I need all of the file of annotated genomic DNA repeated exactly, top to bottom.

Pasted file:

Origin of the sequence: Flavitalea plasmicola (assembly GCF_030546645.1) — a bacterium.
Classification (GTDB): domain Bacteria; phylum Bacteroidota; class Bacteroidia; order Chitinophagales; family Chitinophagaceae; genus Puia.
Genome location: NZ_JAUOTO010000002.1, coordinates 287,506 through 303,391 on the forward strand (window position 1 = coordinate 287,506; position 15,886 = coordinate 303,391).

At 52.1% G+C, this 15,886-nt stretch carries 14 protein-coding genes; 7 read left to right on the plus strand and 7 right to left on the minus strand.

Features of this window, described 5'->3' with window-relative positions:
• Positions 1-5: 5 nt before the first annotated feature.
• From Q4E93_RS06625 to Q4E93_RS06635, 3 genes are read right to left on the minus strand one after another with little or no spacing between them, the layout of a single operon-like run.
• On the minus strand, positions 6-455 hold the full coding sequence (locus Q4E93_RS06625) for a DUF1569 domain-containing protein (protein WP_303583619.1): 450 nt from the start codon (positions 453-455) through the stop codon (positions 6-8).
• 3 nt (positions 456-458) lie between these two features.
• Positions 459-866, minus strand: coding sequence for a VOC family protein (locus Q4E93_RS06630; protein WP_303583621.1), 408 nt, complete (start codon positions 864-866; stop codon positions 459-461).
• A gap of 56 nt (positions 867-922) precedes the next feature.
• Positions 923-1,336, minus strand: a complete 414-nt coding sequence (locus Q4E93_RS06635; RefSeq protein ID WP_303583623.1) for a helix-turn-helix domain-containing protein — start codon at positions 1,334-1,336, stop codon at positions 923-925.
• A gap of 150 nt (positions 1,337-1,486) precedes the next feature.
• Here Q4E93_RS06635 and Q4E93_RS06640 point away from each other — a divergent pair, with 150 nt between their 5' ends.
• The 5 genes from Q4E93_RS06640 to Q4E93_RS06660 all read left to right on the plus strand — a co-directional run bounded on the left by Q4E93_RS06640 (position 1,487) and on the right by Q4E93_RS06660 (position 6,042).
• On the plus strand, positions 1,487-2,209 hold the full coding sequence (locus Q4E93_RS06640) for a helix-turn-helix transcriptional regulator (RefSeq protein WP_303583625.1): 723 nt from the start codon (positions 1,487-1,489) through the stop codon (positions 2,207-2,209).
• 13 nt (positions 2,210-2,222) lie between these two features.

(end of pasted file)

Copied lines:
Origin of the sequence: Flavitalea plasmicola (assembly GCF_030546645.1) — a bacterium.
Classification (GTDB): domain Bacteria; phylum Bacteroidota; class Bacteroidia; order Chitinophagales; family Chitinophagaceae; genus Puia.
Genome location: NZ_JAUOTO010000002.1, coordinates 287,506 through 303,391 on the forward strand (window position 1 = coordinate 287,506; position 15,886 = coordinate 303,391).

At 52.1% G+C, this 15,886-nt stretch carries 14 protein-coding genes; 7 read left to right on the plus strand and 7 right to left on the minus strand.

Features of this window, described 5'->3' with window-relative positions:
• Positions 1-5: 5 nt before the first annotated feature.
• From Q4E93_RS06625 to Q4E93_RS06635, 3 genes are read right to left on the minus strand one after another with little or no spacing between them, the layout of a single operon-like run.
• On the minus strand, positions 6-455 hold the full coding sequence (locus Q4E93_RS06625) for a DUF1569 domain-containing protein (protein WP_303583619.1): 450 nt from the start codon (positions 453-455) through the stop codon (positions 6-8).
• 3 nt (positions 456-458) lie between these two features.
• Positions 459-866, minus strand: coding sequence for a VOC family protein (locus Q4E93_RS06630; protein WP_303583621.1), 408 nt, complete (start codon positions 864-866; stop codon positions 459-461).
• A gap of 56 nt (positions 867-922) precedes the next feature.
• Positions 923-1,336, minus strand: a complete 414-nt coding sequence (locus Q4E93_RS06635; RefSeq protein ID WP_303583623.1) for a helix-turn-helix domain-containing protein — start codon at positions 1,334-1,336, stop codon at positions 923-925.
• A gap of 150 nt (positions 1,337-1,486) precedes the next feature.
• Here Q4E93_RS06635 and Q4E93_RS06640 point away from each other — a divergent pair, with 150 nt between their 5' ends.
• The 5 genes from Q4E93_RS06640 to Q4E93_RS06660 all read left to right on the plus strand — a co-directional run bounded on the left by Q4E93_RS06640 (position 1,487) and on the right by Q4E93_RS06660 (position 6,042).
• On the plus strand, positions 1,487-2,209 hold the full coding sequence (locus Q4E93_RS06640) for a helix-turn-helix transcriptional regulator (RefSeq protein WP_303583625.1): 723 nt from the start codon (positions 1,487-1,489) through the stop codon (positions 2,207-2,209).
• 13 nt (positions 2,210-2,222) lie between these two features.